WA Police seeks clarification on what it can access under production orders Bill

While it supports the International Production Orders Bill, the WA Police Force said the proposed provisions are likely to have a significant resourcing impact.
Written by Asha Barbaschow, Contributor

The Western Australia Police Force (WAPOL) are seeking further clarification on what exactly it would have access to under the nation's Telecommunications Legislation Amendment (International Production Orders) Bill 2020.

In a submission [PDF] to the Parliamentary Joint Committee on Intelligence and Security (PJCIS) and its review of the Bill, WAPOL said it would benefit from being able to obtain interception, stored communications, and telecommunications data for investigations and intelligence-gathering purposes.

However, it wants more information and guidance as to what services are able to be intercepted from overseas carriers, particularly those based in the US.

"If the restrictions imposed by encrypted services (such as WhatsApp, Viber, Facebook Messenger) may be overcome to enable live interceptions, we expect that the IPO framework under the Bill will provide law enforcement with a highly valuable investigative tool," it wrote.

See also: AFP vows to damage tech giant reputations if found obstructing law enforcement

The Bill is intended to amend the Telecommunications (Interception and Access) Act 1979 (TIA Act) to create a framework for Australian agencies to gain access to stored telecommunications data from foreign designated communication providers in countries that have an agreement with Australia, and vice versa. It would also remove the ability for nominated Administrative Appeals Tribunal members to issue certain warrants.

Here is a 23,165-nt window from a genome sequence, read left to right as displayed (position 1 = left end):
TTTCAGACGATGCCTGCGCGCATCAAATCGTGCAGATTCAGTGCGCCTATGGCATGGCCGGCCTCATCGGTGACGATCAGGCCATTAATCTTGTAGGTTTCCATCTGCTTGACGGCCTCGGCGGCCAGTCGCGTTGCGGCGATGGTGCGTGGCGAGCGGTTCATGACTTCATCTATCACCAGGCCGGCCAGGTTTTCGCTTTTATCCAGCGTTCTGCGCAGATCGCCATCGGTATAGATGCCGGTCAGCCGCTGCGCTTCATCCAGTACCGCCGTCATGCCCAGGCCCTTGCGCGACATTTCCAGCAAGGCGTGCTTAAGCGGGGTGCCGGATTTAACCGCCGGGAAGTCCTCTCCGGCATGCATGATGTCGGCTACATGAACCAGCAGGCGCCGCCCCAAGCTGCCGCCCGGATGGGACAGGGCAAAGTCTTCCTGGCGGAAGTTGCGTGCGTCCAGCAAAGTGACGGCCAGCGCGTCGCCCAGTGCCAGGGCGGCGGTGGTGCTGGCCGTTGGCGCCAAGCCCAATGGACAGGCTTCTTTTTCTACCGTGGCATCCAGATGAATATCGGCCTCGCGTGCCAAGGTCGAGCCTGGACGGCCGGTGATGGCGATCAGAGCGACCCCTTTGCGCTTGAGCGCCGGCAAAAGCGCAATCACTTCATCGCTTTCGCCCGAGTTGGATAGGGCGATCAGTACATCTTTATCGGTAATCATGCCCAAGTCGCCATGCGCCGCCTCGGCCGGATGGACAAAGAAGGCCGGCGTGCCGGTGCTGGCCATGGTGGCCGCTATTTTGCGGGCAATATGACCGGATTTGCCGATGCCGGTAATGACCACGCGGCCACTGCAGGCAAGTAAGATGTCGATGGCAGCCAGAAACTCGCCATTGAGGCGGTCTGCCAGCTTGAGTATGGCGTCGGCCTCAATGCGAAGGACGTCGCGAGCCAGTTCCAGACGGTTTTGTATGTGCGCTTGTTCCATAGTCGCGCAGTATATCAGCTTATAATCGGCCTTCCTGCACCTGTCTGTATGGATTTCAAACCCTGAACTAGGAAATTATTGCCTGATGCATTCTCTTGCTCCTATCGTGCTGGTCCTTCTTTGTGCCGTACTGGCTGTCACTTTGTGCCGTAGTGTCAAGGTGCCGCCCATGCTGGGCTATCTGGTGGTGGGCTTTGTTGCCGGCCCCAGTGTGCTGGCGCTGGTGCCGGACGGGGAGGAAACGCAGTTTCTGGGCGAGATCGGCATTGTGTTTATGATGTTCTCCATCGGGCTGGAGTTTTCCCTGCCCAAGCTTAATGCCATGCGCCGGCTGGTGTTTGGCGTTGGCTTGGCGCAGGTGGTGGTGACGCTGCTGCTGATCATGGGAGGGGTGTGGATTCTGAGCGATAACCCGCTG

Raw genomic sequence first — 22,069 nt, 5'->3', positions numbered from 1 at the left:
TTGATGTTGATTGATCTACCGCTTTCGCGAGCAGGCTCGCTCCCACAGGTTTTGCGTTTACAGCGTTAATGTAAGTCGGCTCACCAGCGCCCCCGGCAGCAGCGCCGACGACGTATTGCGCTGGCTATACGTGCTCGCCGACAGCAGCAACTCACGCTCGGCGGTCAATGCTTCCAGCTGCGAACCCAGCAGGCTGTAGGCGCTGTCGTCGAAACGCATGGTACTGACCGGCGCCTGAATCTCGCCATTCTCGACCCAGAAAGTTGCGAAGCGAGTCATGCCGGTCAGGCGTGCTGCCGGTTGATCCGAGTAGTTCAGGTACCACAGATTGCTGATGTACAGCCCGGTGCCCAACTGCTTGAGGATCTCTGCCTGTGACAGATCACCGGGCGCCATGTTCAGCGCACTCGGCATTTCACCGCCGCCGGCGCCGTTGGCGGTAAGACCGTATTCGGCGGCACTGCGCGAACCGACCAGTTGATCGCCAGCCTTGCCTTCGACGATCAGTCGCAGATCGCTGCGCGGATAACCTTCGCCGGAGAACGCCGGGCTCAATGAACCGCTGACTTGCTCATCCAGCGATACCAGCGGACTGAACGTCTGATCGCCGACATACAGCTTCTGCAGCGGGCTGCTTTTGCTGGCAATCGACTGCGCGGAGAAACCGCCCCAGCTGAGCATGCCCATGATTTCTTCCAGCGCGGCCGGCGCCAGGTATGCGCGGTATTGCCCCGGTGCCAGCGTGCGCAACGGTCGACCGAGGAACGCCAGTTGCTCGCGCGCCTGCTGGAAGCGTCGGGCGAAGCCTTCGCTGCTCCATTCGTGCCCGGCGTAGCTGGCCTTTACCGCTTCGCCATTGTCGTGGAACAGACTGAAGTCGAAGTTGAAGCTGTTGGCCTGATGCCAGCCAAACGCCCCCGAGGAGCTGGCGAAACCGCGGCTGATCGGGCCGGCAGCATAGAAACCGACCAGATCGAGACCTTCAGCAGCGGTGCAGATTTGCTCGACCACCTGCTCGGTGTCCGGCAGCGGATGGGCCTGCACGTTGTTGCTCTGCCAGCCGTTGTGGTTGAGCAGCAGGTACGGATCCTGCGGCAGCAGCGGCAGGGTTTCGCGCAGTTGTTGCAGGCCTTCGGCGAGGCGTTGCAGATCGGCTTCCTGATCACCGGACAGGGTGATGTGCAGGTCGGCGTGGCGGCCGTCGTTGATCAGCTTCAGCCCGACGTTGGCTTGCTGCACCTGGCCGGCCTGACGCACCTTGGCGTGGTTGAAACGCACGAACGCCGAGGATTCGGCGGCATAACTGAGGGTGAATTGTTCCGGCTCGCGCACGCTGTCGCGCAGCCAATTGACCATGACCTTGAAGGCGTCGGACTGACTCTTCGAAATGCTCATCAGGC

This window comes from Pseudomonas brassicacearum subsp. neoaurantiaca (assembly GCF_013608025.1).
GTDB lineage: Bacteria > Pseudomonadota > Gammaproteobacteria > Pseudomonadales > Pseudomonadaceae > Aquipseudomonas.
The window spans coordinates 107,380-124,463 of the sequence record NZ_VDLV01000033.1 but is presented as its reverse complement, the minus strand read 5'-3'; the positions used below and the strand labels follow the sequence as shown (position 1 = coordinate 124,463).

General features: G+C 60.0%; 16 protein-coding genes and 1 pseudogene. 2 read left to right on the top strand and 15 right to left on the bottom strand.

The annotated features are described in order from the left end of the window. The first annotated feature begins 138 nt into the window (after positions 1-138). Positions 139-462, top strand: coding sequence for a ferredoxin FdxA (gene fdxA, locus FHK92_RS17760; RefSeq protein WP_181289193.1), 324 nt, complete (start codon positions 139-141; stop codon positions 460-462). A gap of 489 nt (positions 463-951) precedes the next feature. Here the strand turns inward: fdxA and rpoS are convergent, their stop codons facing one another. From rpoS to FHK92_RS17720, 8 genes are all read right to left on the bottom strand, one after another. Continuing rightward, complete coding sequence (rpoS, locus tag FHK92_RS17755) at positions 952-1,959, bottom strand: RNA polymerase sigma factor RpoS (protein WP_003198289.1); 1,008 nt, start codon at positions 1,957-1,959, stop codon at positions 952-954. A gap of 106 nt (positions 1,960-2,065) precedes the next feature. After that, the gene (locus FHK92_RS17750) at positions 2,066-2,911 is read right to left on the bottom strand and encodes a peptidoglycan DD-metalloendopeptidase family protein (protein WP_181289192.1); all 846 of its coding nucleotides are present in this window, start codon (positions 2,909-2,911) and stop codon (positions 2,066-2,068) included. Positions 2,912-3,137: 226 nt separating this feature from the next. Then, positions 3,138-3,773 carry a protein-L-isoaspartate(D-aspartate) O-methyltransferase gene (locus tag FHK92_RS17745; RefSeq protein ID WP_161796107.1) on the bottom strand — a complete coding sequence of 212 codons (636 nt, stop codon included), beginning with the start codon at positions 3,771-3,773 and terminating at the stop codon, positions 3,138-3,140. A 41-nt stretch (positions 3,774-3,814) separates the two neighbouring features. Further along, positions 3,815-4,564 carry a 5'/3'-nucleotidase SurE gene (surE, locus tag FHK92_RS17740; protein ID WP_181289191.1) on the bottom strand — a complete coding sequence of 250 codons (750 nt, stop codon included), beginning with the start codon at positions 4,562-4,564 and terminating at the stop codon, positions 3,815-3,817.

The Bill is a precondition for Australia to obtain a proposed bilateral agreement with the United States in order to implement the US Clarifying Lawful Overseas Use of Data Act (the CLOUD Act).

Currently, requests for telecommunications data from companies in other countries are processed by local law enforcement through section 178 of the TIA Act.

Under the current legislative arrangement, the WA Police Force said it processed 614 requests for telecommunications data in 2019.

"In order to comply with the administrative requirements of obtaining a telecommunications IPO under the Bill, and without an increase in resources, the proposed provisions are likely to have a significant resourcing impact upon the WA Police Force," it added.

"The WA Police Force supports the framework provided within the Bill, however, we anticipate that additional resources will be required for the Bill to be effective."

Under the Bill, six Commonwealth agencies and 15 state and territory agencies would be able to gain access to data and information held overseas under each of the three international production orders (IPO) regimes.

In its own submission to the PJCIS, the Australian Privacy Foundation (APF) labelled the Bill as deeply flawed, saying it saw no real need for it to be put in place.

"The Bill is deeply flawed. It conflates bureaucratic convenience with what is imperative," the foundation said.

"It obfuscates accountability through inadequate transparency, including reliance on the under-resourced Commonwealth Ombudsman.

"It enshrines an inappropriate level of discretion and weakens parliamentary oversight regarding interaction with governments that disrespect human rights.

"It is a manifestation of a drip by drip erosion of privacy protection in the absence of a justiciable constitutionally-enshrined right to privacy in accord with international human rights frameworks."


Editorial standards